‘No Man’s Land’ modernizes the Western, attempts to reverse undocumented immigration

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Photo Credit: Courtesy of IFC Films

The product of two brothers, filmmakers and Texans, “No Man’s Land” is an earnest attempt to reverse the stereotyped narrative of illegal immigration into America — instead, the white man is the one who crosses the border illegally. The film was released in theaters and on demand on Friday, Jan. 22. 

Marketed as a contemporary Western, the Conor and Jake Allyn film features some obvious parallels to the popular genre — the rough landscape of the Texas-Mexico border, the cowboy hat-wearing horse lovers, the lone wolf archetype and even a nod to the classic gun duel at the climax of the film. 

That being said, “No Man’s Land” subverts some themes of the classic Western, surprising the viewer with an occasional act of forgiveness instead of shootouts being the only way to settle a score.

“No Man’s Land” follows Jackson Greer (Jake Allyn), the son of a cattle rancher living near the Texas-Mexico border, who accidentally shoots a Mexican immigrant boy while out on patrol as a border vigilante one night. His father tries to take the blame, but Texas Ranger Ramirez (George Lopez) suspects Jackson fired the shot. 

Jackson flees to Mexico on his horse, Sundance, seeking forgiveness from the boy’s father before the police catch up to him. Meanwhile Gustavo, the boy’s father, is on his own manhunt, wanting to avenge the death of his young son. 

While “No Man’s Land” seems like a politically charged film on the surface, the Allyn brothers attempted to avoid a political stance and instead produced a story about human kindness. When Jackson arrives in Mexico exhausted, wounded and not speaking a word of Spanish, he is taken in without question by kind Mexican families. 

Considering the culture of hate that has developed toward undocumented immigrants in America, it’s hard to believe Jackson would be received with such impetuous compassion by people who haven’t been treated with the same empathy. 

While well-intentioned, Jackson’s reception was naive, and a flaw in the narrative. The Allyn brothers may have wanted to tell a heartfelt story, but as a whole it felt ignorant. Jackson crosses the Texas-Mexico border in the same manner as thousands of undocumented immigrants have in the past, but instead of being chased away by homeowners with guns (as Jackson and his family did earlier in the film), he is shown hospitality by Mexican families.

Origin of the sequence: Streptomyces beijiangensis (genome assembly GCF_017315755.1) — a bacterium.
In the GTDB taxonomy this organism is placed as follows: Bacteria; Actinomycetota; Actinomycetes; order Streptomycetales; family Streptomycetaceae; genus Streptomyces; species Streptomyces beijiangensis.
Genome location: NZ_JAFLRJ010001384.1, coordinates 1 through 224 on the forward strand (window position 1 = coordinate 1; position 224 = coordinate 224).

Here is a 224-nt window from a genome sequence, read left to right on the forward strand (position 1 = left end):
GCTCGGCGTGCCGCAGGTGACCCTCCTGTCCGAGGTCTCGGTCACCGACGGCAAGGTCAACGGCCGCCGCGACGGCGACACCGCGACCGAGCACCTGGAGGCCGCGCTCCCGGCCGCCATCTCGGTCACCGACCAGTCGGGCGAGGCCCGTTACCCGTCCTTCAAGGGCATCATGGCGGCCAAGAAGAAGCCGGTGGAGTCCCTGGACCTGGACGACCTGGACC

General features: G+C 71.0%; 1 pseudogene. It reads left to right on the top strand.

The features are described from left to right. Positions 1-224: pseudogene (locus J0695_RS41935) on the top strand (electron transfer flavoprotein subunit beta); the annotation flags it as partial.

“No Man’s Land” takes place mostly in Mexico, and features a bilingual script co-written by Jake Allyn and Mexican screenwriter David Barraza. Additionally, many of the supporting actors and crew members are Mexican. 

Jake Allyn’s performance as the guilt-ridden Jackson helps viewers sympathize with the character, and the film comes to an emotional head when Jackson finally comes face-to-face with Gustavo. 

There are also a number of supporting characters who add varying levels of depth to the film: Established Hollywood actors Frank Grillo and Andie MacDowell play Jackson’s worried parents, and George Lopez’s Texas Ranger fits nicely into the narrative. 

But there is also a would-be love interest, Victoria, played by Esmerelda Pimentel, who has only a fleeting few moments on screen. Another character who desperately wants a backstory is Luis, a man who smuggles immigrants across the border. He is slight but menacing, with a dyed-blonde mohawk, piercings and tattoos.

Both Luis and Victoria leave viewers wanting more — maybe a “No Man’s Land” limited series should be in the works. 

“No Man’s Land” looked and felt real without trying too hard, caring less about showing off a big budget and more about telling a human story. It was emotional and timely, but in its attempt to advocate for an amicable resolution to the tense topic of illegal immigration, it offered too much grace to its white lead. 

Rating: 3 Sundances out of 5